The Spitfire Kids: The Girl Who Played With Firepower

Alasdair Cross

Would the Supermarine Spitfire have been as successful without the intervention of a British schoolgirl?
The iconic Spitfire
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Every evening, once the dinner dishes had been cleared away, Hazel Hill would sit at the kitchen table prodding numbers into her father’s calculating machine. It should never have left his office at the Air Ministry but Fred had a mountain of data to process and his 13-year-old daughter was a brilliant mathematician. Battle of Britain pilots, locked in dogfights with powerful German fighters, would soon have cause to be grateful for the work carried out in that Highgate kitchen. The Spitfire Kids.

Fred Hill

Fred Hill was a gunnery expert.  In the First World War he worked at the Isle of Grain seaplane base, developing gunsights for the Navy and the Royal Flying Corps.  By 1930 there were very few people in the world who knew more than Fred about the complex science of hitting a moving aircraft with a stream of bullets.

In 1931 Hill helped organise a first in British aviation- the Martlesham firing trials.  An aircraft towed a target attacked by a fighter armed with the standard twin Vickers machine guns.  The trials quickly revealed the size of the task facing the designers of the new generation of fighter aircraft.  RAF aerial combat strategy was to open fire from the maximum range of 900 metres, much as a battleship might do.  The trials showed no hits at all at this range.  Hill became convinced that the only chance of a fighter taking down a fast enemy bomber was to get close and fire as many bullets as possible as quickly as possible.

The pace of engine development in Germany, Italy, the US and Great Britain meant that the next generation of bombers would be flying as speeds close to 400mph. Fighter pilots defending Britain would have just moments to make their attack count. They would need much more firepower.

Fred Hill testing a gun in 1917

Hill needed to prove his point before the Royal Air Force’s new fighters – the Hurricane and the Spitfire – entered production. He was already busy developing a new deflector gunsight for the fighters – any extra work would have to be done in his own time.   His solution was simple, daring and almost certainly in breach of the Official Secrets Act. He took the figures home and set his teenage daughter to work.

Labelled as naughty at school, Hazel Hill struggled with words but handled numbers effortlessly. At their terrace house in North London, Fred and Hazel fed figures into the hand-cranked calculator. Its innovative accumulator memory made it possible to store data as they went along and Fred and Hazel gradually plotted out the relationship between aircraft speed, firing range and density of fire.  The results were startling.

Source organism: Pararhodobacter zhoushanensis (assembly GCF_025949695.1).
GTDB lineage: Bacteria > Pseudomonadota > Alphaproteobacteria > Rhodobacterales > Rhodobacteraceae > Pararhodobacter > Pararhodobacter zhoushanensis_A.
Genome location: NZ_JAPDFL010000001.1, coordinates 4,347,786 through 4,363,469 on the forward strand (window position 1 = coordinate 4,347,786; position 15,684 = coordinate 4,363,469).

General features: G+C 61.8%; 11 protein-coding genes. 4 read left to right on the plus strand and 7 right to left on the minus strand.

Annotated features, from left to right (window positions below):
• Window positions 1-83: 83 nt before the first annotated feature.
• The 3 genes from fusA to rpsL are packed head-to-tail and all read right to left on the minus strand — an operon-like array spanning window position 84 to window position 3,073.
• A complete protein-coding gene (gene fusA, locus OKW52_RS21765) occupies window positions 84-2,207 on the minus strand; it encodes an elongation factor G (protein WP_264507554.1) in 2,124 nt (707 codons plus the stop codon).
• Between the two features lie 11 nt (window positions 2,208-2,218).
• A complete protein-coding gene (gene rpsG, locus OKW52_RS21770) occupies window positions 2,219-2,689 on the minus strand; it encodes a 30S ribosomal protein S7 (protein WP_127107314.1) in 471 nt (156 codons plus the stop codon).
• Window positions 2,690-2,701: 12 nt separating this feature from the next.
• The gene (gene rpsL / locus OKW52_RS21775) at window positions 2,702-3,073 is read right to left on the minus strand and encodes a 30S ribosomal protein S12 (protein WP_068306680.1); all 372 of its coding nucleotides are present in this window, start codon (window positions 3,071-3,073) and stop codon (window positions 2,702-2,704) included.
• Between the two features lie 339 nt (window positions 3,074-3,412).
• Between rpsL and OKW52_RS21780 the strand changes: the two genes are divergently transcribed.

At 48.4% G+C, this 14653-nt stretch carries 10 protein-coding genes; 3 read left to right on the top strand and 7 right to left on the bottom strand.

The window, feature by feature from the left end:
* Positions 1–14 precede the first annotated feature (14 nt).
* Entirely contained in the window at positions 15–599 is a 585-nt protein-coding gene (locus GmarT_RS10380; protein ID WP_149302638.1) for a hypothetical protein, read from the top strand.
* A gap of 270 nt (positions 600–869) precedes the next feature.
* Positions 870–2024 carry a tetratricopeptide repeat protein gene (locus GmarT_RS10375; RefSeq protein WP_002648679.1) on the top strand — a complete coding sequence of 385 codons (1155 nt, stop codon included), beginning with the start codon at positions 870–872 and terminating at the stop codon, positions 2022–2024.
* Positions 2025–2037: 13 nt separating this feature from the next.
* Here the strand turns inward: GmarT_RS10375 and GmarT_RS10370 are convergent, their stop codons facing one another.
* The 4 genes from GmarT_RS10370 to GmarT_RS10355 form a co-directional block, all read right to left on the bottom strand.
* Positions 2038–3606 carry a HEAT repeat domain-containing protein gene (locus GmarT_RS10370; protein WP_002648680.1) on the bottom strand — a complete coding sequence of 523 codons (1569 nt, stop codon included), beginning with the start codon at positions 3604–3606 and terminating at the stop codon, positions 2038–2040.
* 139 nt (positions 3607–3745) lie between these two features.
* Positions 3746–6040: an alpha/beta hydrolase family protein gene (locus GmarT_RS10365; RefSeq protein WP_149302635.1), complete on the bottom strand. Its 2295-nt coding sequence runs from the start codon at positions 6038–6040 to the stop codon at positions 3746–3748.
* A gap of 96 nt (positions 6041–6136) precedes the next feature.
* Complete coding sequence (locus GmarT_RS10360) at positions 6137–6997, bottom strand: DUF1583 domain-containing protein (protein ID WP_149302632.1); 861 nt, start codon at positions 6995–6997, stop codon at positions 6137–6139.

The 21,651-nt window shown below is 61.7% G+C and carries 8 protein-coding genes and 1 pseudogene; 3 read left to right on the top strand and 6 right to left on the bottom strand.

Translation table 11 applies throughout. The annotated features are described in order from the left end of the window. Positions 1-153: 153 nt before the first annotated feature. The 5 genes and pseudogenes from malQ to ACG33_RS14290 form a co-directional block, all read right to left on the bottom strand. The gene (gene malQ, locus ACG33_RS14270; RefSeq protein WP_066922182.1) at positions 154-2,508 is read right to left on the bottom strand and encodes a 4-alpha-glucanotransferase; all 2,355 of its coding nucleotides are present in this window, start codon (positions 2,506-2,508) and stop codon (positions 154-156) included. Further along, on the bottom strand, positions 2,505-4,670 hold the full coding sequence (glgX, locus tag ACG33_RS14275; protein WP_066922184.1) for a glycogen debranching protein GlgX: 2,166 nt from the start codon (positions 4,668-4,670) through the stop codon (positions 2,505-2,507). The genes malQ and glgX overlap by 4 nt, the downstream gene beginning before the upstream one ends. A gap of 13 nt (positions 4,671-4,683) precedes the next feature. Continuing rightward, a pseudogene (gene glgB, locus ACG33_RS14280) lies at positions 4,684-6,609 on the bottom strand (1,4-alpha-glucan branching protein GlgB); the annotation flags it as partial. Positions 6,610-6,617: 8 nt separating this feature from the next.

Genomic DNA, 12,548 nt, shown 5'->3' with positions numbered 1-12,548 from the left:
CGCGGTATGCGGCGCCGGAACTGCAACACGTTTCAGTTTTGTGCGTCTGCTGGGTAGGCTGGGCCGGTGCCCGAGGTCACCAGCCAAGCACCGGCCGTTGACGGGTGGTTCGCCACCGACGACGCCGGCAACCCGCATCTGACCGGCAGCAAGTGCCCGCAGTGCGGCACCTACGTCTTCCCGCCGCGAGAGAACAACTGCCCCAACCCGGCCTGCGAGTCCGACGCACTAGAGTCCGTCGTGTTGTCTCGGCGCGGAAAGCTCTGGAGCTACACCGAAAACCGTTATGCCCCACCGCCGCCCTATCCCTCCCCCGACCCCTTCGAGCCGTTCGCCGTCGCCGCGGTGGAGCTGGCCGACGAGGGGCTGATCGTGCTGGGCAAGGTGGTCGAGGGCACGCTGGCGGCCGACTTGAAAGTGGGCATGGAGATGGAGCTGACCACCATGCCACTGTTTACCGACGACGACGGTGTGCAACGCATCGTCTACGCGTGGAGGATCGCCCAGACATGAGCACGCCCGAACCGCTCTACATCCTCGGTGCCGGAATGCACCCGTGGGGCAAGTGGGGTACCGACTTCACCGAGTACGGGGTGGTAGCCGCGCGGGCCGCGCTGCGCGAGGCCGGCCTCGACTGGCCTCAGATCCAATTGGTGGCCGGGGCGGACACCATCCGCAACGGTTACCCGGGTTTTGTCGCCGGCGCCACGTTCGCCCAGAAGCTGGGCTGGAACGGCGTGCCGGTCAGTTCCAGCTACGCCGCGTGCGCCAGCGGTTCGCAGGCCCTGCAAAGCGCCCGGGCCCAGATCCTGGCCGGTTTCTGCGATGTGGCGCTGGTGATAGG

The .303 Browning machine gun

Hazel and Fred’s calculations proved that a fighter would have to get close, very close, to have any impact.  It would have to fire just 230 metres from the target.  At that distance, chasing a fast, powerful bomber, the pilot would have the enemy in his sights for two seconds.  With four of the latest Browning machine guns that would put around 130 bullets in the bomber, not enough to bring it down. Eight guns would put 260 bullets into the enemy.  That should do the job.

Squadron Leader Ralph Sorley of the Air Ministry’s Operational Requirements Branch was convinced by Fred’s case and in April 1935 visited the Supermarine factory in Southampton where R.J. Mitchell was putting the finishing touches to his Spitfire prototype. Sorley asked if this four-gun aircraft could be adapted and found the short-tempered Chief Designer unusually amenable.

Hazel and Fred’s long nights at the kitchen table had not been in vain.  The new specification arrived just in time for Supermarine and Hawker to adapt their plans.  The Spitfires and Hurricanes that fought the Battle of Britain would face the heavily-armed Messerschmitt 109s with eight machine guns, not four.

Hazel would have her own reasons to thank the Spitfire.  At the outbreak of war she was studying to be a nurse at Marischal College in Aberdeen.  It should have been a safer spot than North London but in early 1940 the Luftwaffe was engaged in small-scale raids on Britain’s east coast.  Hazel was walking home from lectures along Union Street, the city’s main drag, when a bomber roared up behind her and began strafing the shoppers.  She threw herself to the granite pavement, covered her ears and looked up to see a very welcome sight, “A nice young man in a Spitfire was chasing him away.”

Alasdair Cross is the author of The Spitfire Kids and producer of the BBC podcast, Spitfire: The People’s Plane

The Spitfire Kids by Alasdair Cross is published by Headline on 13th May (Hardback, £20.00)